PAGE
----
Jiu Jitsu vs InfoSec: Threat Intelligence

Tim MalcomVetter
3 min readJan 26, 2024

This is a continuation of my series comparing Jiu Jitsu with CyberSecurity. You can start from the beginning here.

Jiu Jitsu Threat Intelligence

When you consistently train with the same cohort of training partners for months or years, you will begin to learn “their game” and they will learn yours. It’s entirely likely your most common training partners will become a thorn in your side, shutting down all of your best sequences of techniques. They’ll probably even talk to you about it, possibly bragging, (or worse, they’ll give tips to the lower ranking training partners so they can shut you down next time)! You may evolve a little bit, get some advantages over them, but find those advantages are short lived as they begin to catalog them and build answers for your techniques.

Amazingly, despite the likelihood your consistent jiu jitsu training partners may shut down your “A Game,” the results are likely to be completely different with a new training partner. You may just find your best or favorite sweeps, passes, or submissions work effortlessly on someone who hasn’t seen them, even if they’ve been training for awhile. Why is that? Due to the iron sharpening iron in your gym amongst your same training partners, the overall skill level of the entire room rises together. You may feel incremental progress over your peers coming and going — and they may feel the same towards you — but all of you are getting better. It’s likely not that just that your techniques are improving, but more likely your timing and setups are becoming more precise or complicated, and those setup details are the pieces an outsider or fresh training partner may not have encountered.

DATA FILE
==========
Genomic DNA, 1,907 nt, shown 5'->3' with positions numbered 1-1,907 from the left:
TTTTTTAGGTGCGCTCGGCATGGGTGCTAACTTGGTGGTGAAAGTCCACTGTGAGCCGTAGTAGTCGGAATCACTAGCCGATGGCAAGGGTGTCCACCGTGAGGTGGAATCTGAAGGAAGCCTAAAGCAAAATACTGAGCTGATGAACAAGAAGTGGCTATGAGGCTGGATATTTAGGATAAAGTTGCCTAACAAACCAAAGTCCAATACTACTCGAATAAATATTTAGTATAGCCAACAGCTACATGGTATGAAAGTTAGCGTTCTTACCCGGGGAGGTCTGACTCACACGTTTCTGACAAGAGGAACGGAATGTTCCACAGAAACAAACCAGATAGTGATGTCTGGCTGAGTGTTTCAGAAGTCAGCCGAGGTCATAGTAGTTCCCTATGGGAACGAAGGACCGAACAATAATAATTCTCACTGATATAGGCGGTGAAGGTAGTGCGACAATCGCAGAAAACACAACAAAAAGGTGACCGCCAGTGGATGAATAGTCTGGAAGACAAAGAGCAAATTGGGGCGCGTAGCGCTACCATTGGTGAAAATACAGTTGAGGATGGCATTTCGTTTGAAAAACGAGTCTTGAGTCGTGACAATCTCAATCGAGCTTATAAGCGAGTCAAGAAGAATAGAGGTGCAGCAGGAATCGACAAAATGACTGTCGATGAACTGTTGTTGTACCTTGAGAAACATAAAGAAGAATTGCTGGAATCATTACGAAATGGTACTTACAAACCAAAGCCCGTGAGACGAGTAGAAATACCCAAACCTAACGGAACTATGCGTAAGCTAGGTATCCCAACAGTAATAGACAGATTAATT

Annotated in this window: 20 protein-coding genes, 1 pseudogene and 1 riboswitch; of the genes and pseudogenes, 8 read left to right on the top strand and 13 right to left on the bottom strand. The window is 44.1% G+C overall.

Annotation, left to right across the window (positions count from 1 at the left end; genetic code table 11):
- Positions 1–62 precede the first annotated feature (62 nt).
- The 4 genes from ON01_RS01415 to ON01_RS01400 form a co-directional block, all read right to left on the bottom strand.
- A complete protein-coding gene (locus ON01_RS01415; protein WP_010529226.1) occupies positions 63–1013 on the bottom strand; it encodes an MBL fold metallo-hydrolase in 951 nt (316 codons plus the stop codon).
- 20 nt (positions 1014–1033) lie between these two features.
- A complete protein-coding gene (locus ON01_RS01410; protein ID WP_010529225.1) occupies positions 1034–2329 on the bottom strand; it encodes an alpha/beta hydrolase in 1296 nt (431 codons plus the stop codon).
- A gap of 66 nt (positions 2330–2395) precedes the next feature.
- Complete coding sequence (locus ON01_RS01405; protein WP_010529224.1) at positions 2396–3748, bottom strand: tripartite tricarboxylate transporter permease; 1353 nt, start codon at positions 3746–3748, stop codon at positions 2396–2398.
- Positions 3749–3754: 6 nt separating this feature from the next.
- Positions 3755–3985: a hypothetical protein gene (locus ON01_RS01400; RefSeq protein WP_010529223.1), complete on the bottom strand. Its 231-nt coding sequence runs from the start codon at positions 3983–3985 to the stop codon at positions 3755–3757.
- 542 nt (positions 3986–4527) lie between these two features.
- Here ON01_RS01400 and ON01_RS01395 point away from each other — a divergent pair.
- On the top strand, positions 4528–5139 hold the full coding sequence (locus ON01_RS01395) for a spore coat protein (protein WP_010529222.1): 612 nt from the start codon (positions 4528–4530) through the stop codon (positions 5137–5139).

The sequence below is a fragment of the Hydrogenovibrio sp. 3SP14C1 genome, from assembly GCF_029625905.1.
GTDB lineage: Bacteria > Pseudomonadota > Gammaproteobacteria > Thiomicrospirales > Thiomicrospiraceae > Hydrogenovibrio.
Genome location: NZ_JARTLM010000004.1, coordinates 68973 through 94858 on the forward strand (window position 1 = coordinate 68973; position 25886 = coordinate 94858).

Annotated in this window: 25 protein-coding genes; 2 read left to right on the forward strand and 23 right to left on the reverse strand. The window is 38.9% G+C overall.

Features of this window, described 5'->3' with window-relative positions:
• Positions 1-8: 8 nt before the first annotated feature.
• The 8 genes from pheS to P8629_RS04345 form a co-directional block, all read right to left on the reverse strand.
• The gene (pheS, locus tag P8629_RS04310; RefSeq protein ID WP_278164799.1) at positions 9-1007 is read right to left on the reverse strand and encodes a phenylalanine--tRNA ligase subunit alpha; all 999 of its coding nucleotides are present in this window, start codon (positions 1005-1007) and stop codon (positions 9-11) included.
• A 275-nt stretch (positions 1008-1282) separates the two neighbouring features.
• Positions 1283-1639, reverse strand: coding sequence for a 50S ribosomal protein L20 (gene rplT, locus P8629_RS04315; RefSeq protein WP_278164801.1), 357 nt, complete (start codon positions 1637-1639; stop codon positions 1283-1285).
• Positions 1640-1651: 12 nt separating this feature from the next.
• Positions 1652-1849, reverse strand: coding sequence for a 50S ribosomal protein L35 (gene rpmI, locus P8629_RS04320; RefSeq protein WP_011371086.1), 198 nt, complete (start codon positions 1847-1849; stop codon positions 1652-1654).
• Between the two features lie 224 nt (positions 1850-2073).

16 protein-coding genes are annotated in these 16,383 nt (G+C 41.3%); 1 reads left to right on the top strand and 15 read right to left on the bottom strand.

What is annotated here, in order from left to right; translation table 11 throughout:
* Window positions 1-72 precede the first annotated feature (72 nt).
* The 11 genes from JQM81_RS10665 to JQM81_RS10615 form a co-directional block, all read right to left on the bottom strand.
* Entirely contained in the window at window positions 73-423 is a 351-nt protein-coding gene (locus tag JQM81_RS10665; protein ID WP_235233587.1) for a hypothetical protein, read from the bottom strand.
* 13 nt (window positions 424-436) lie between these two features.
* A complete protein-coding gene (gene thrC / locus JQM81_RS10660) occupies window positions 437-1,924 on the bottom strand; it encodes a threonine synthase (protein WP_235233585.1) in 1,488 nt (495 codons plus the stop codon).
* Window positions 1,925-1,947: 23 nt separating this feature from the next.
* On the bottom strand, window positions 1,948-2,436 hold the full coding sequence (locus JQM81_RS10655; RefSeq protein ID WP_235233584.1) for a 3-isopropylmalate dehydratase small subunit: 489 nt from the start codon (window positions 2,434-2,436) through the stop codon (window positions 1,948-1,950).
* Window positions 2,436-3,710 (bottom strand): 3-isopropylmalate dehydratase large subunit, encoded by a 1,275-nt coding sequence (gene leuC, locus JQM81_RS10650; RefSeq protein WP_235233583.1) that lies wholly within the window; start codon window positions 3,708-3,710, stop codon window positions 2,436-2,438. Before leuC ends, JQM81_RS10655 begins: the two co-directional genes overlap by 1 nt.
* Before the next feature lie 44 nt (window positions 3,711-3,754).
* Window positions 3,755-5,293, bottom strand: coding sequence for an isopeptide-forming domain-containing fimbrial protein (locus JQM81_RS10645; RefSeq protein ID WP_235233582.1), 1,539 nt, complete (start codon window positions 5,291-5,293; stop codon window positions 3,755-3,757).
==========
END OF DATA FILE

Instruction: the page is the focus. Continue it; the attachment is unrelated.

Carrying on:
In Cybersecurity, there exists a sub-discipline known as “Threat Intelligence,” in which researchers chase the activities of known bad actors, cataloging their techniques, and sharing insights with defenders throughout the industry (typically for a fee or as part of another monetized service). In short, they are the higher ranking belts in the locker room giving you pointers on what to look out for.

A cyber defender who hasn’t seen or prepared for the particulars of a specific threat actor may find that threat actor’s “A Game” to be a nasty wake-up call resulting in material damages to the defending organization. Unlike jiu jitsu, it’s extremely unlikely that an enterprise organization will continually only face a single threat actor, such as FIN7, for years in a row. Unlike jiu jitsu, where your training partners are limited to those in the room during your mat time, cyber has a virtually unlimited number of potential bad actors, acting from distances as close as the inside of your building to the farthest reaches of the other side of the globe.

If cybersecurity was a high profile match of top competitors, Threat Intel would be even more important — akin to watching video footage of your competitor’s prior best performing matches. But for most (if not all) organizations, focusing on a specific threat actor is a waste of time. There’s not much reason for the average enterprise Blue Belt cyber defender to worry about the world’s best Black Belt threat actor’s latest TTPs (i.e. their coolest new sweep-to-submission sequence), when their basic overall pressure will defeat you without it; not to mention that there are N number of average threat actors who all have their own setups that you may not be ready for.

Remember who you are training and preparing for!